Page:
Originally Posted by caliminius
Originally Posted by Dick Applebaum
Think of the social possibilities:
You and your friends are watching the same TV show and making extemporaneous comments... But you're in different places (rooms, houses, towns)...
Prepared on my personal TV
Are you talking about live chat which you could accomplish today with the TV and phone you already own?
Or obnoxious text that pops up on the video, which some shows already do via twitter and social media sites? (though it's obviously not restricted to people you know)
I'm not exactly sure why either one of those possibilities should excite me.
This thread is about the small screen, the portable screen... the iPad.
You, and your friends, could stream the same video (Movie, TV Show, Music Video, Live Event, Vimeo, YouTube, etc.). Each person could display the video full screen or partial screen. The social interaction could be by voice, text, or even voice to text ala Siri.
For the friend viewing the video in full screen, the text or voice would appear in a semi-transparent HUD that overlays the video; or mute the video sound and play the voice over sound.
I suspect that most friends would opt for something like a video chat room where the video plays in one area and the chat messages scroll in another area *. There are all inds of variations possible -- multiple mini windows, one for each friend...
* A Windows Surface Tablet's entire screen can be displayed in less than 1/3 of the Retina iPad's display
There are some technology enhancements coming that will make this possible such as:
- more powerful iPad hardware-- RAM,CPU, GPU video encoder/decoder specialty chips
- faster WiFi
- faster cell
- better streaming compression that uses lower bandwidth **
** In a recent writeup of Apple patents:
Jack Purcher points to a patent application near the end of the article:
Below's an overview from the patent application. It's a little hard to follow but it appears to be directly related to preserving image quality and reducing bandwidth when transmitting video. This certainly would apply to video streaming and video chat -- but it could also be used in any collaboration involving video, such as video editing.
 In video coder/decoder systems, a video encoder may code a source video sequence into a coded representation that has a smaller bit rate than does the source video and, thereby may achieve data compression. The encoder may code processed video data according to any of a variety of different coding techniques to achieve bandwidth compression. One common technique for data compression uses predictive coding techniques (e.g., temporal/motion predictive encoding). For example, some frames in a video stream may be coded independently (I-frames) and some other frames (e.g., P-frames or B-frames) may be coded using other frames as reference frames. P-frames may be coded with reference to a single previously coded frame and B-frames may be coded with reference to a pair of previously-coded frames, typically a frame that occurs prior to the B-frame in display order and another frame that occurs subsequently to the B-frame in display order. The resulting compressed sequence (bitstream) may be transmitted to a decoder via a channel. To recover the video data, the bitstream may be decompressed at the decoder, by inverting the coding processes performed by the encoder, yielding a received decoded video sequence. In some circumstances, the decoder may acknowledge received frames and report lost frames.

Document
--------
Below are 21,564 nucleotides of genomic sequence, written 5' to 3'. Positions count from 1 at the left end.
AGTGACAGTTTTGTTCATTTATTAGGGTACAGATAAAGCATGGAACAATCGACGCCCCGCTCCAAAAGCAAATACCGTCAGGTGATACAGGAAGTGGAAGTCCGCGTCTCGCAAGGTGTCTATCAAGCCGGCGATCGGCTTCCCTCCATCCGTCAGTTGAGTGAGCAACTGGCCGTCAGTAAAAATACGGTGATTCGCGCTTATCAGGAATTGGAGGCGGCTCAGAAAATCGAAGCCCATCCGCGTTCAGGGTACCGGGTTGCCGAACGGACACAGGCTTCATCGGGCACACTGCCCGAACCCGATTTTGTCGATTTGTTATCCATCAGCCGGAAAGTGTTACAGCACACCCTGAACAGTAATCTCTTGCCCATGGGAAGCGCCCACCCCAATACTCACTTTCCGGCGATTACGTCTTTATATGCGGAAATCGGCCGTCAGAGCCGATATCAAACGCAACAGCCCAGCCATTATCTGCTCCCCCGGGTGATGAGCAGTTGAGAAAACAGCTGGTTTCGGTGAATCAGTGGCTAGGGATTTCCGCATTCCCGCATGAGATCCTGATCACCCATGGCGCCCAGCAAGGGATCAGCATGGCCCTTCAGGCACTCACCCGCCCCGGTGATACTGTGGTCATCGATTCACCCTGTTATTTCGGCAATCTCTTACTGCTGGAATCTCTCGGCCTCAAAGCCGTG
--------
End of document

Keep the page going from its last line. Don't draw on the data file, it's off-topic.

Modern coder/decoder systems often operate in processing environments in which the resources available for coding/decoding operations varies dynamically. Modern communications networks provide variable bandwidth channels to connect an encoder to a decoder. Further, processing resources available at an encoder or a decoder may be constrained by hardware limitations or power consumption objectives that limit the complexity of analytical operations that can be performed for coding or decoding operations. Accordingly, many modern coder/decoder systems employ a variety of techniques to constraint bandwidth consumption and/or conserve processing resources.